EspañolJeb Bush announced Monday his bid for the presidency, in a speech that set him apart from other candidates in both parties. Taking the podium in a button-down collared shirt without jacket or tie, he began by making it clear that voters will choose between two starkly opposing systems in the upcoming elections: the Democrat’s progressive and redistributive one and the Republican’s more free market and growth oriented.
The name Jeb Bush carries many biased notions about the individual as a Bush family member, and as a Republican. Yet for anyone really listening to his message delivered at the Miami-Dade College, most of those preconceptions were shattered. First, as a GOP politician, his opinion on immigration significantly differs from others in his own party. Jeb wants to include a path to citizenship for the 11 million illegal immigrants in the United States, while also securing the border and reforming the legal immigration process. Even Florida Senator Marco Rubio has a gradual, step-by-step approach, wherein the legal status could only be obtained after the border is secured and legal immigration is restructured.
Having lived in Latin America as a young man and married a Mexican, his understanding of the continent is unlike that of any other candidate — so much so, in fact, that he delivered a few phrases of his speech in Spanish, part of which said: “júntense a nuestra causa de oportunidad para todos, a la causa de todos que aman la libertad y a la causa noble de los Estados Unidos de América,” or, join us in our cause of opportunity for all, the cause of all who love liberty and the noble cause of the United States of America.
Jeb is also one of the only presidential candidates to speak in such definitive and hard-hitting terms about Cuba. Mentioning Obama’s possible state visit to the island nation’s capital, he said, “we don’t need a glorified tourist to go to Havana in support of a failed Cuba,” adding that “we need an American president to go to Havana in solidarity with a free Cuban people, and I am ready to be that president.” The remark set the tone for the kind of leadership Americans should expect from him on international issues.
As a member of the Bush family and like other Republicans, he is expected to be somewhat of a protectionist with regards to large US corporations. But his words indicated the contrary to be true: he wants to dissolve lobbyist and special-interest influence in Washington, DC, and limit government power to interfere in the private sector.
While not libertarian-leaning like Rand Paul, Jeb holds certain beliefs that would at least satisfy Paul’s supporters — or they should, given the alternative of a much more interventionist choice in the Democratic camp. He alluded to governmental power being derived from the people when he said, “federal regulation has gone far past the consent of the governed,” identifying both the need for deregulation and reining in of encroachment on individual liberty. Nowhere in his campaign speech, unlike his older brother’s in 2000, does he mention the word “fairness.” Instead, Jeb highlighted the need to encourage economic growth that “makes a difference for everyone” through private enterprise.
His statements on government spending do correspond to the Republican Party line, in terms of calling for cost-cutting to achieve a balanced budget. But Jeb’s emphasis on fiscal integrity called to mind former President Calvin Coolidge’s value-based approach rather than any of the current members of his party. Likewise, his focus on growth, in addition to generalized tax reform, is similar to that of other Republican candidates, but he goes one step further by saying that he is certain that the country can achieve a 4 percent growth rate within five years. His point of view provides a blunt contrast to the class warfare of the Democratic “99 percent” redistributive rhetoric. There was no grey area in the speech, and his choice of words would distance even center-right democrats.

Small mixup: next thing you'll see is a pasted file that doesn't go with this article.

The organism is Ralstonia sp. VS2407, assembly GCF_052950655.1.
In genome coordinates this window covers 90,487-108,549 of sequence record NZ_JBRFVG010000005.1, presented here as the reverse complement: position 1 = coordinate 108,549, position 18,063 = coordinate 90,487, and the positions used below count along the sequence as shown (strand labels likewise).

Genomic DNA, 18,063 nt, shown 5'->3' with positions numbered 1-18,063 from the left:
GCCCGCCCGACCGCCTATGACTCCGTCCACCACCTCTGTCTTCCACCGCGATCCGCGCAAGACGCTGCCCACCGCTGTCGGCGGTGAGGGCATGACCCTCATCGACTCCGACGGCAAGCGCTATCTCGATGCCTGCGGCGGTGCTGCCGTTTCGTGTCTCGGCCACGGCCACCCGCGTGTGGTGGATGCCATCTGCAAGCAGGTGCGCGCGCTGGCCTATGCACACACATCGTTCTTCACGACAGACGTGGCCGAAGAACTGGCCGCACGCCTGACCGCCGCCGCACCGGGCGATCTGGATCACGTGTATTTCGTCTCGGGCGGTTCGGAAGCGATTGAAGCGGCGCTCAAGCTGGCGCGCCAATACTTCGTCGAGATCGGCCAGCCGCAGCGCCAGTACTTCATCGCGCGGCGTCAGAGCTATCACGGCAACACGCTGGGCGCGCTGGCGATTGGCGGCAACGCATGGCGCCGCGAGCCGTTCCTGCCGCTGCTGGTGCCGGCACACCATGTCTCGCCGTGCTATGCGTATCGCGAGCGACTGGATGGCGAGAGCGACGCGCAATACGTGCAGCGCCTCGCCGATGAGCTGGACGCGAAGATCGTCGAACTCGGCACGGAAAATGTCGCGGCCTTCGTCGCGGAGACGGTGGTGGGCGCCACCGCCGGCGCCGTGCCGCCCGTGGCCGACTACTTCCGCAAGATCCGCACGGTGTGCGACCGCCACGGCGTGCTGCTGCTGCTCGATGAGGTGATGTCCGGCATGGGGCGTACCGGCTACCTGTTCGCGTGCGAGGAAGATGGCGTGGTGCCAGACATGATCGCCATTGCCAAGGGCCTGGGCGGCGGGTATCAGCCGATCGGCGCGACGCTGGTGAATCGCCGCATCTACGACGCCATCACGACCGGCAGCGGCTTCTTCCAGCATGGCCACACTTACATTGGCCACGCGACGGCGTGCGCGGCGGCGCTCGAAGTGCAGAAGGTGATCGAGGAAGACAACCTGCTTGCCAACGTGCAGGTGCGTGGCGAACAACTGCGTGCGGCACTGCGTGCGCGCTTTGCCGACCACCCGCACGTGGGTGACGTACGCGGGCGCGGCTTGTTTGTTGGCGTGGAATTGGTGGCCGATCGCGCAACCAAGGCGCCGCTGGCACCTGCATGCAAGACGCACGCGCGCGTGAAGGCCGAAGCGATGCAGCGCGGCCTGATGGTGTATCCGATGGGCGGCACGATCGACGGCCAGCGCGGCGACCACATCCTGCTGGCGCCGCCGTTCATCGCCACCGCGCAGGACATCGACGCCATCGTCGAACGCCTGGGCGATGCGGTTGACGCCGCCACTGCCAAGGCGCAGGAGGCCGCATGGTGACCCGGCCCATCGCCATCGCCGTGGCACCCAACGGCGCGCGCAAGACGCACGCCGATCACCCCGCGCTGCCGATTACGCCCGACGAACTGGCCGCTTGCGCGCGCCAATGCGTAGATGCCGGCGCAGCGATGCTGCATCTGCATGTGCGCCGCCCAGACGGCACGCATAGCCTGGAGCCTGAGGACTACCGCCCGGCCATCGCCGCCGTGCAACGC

In the process of regaining global economic superpower status, Jeb also mentioned the importance of rebuilding a superior military force. This is a stance shared by the hawkish section of the Republican Party, which will no doubt face criticism from the more libertarian camp. Yet it is impossible not to agree with his statement that allowing the country’s military to become inferior to that of any other country presents a significant risk to national security, in light of the religious and non-state violence taking place around the world.
Like former president Ronald Reagan, Jeb’s campaign speech is full of positive expectations for a future that he believes can be reached though the enterprising spirit and work ethic of US Americans, alongside his governmental reform plan that would reduce bureaucratic obstacles to success. Jeb said he is prepared to lead and take responsibility for his actions, instead of hiding in “the legislative crowd.” A politician who wants to be held accountable, who is confident enough in his abilities to embrace where he came from, and who specifies where he wants the country to go is a welcome change from the usual disingenuous and murky campaign speeches.
Only by leaving ideological biases behind and being open to different opinions can US voters choose the best candidate to lead the nation. Whether or not that is Jeb Bush, he nonetheless deserves to be heard as an individual and judged on his ideas instead of assumptions or preconceptions.